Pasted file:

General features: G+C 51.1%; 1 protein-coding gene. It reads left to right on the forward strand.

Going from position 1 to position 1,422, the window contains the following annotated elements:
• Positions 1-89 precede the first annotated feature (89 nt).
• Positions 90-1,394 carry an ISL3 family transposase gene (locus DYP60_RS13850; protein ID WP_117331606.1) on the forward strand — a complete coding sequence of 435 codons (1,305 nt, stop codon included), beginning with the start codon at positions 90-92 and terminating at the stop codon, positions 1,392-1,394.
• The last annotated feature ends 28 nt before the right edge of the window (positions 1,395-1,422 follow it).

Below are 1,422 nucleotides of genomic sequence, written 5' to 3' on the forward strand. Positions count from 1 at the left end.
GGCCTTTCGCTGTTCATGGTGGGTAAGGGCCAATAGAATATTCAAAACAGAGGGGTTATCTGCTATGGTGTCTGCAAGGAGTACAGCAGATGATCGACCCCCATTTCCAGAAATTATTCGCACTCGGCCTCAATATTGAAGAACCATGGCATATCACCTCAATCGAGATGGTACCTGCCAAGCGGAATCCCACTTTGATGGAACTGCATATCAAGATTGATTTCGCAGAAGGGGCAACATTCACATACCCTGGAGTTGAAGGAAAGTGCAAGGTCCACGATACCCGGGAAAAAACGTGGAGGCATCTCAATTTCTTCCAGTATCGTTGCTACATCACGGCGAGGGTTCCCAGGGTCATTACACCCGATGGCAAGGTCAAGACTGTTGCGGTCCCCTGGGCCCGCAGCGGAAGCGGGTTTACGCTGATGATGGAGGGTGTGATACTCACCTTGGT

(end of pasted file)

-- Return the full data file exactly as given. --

General features: G+C 51.1%; 1 protein-coding gene. It reads left to right on the forward strand.

Going from position 1 to position 1,422, the window contains the following annotated elements:
• Positions 1-89 precede the first annotated feature (89 nt).
• Positions 90-1,394 carry an ISL3 family transposase gene (locus DYP60_RS13850; protein ID WP_117331606.1) on the forward strand — a complete coding sequence of 435 codons (1,305 nt, stop codon included), beginning with the start codon at positions 90-92 and terminating at the stop codon, positions 1,392-1,394.
• The last annotated feature ends 28 nt before the right edge of the window (positions 1,395-1,422 follow it).

Below are 1,422 nucleotides of genomic sequence, written 5' to 3' on the forward strand. Positions count from 1 at the left end.
GGCCTTTCGCTGTTCATGGTGGGTAAGGGCCAATAGAATATTCAAAACAGAGGGGTTATCTGCTATGGTGTCTGCAAGGAGTACAGCAGATGATCGACCCCCATTTCCAGAAATTATTCGCACTCGGCCTCAATATTGAAGAACCATGGCATATCACCTCAATCGAGATGGTACCTGCCAAGCGGAATCCCACTTTGATGGAACTGCATATCAAGATTGATTTCGCAGAAGGGGCAACATTCACATACCCTGGAGTTGAAGGAAAGTGCAAGGTCCACGATACCCGGGAAAAAACGTGGAGGCATCTCAATTTCTTCCAGTATCGTTGCTACATCACGGCGAGGGTTCCCAGGGTCATTACACCCGATGGCAAGGTCAAGACTGTTGCGGTCCCCTGGGCCCGCAGCGGAAGCGGGTTTACGCTGATGATGGAGGGTGTGATACTCACCTTGGT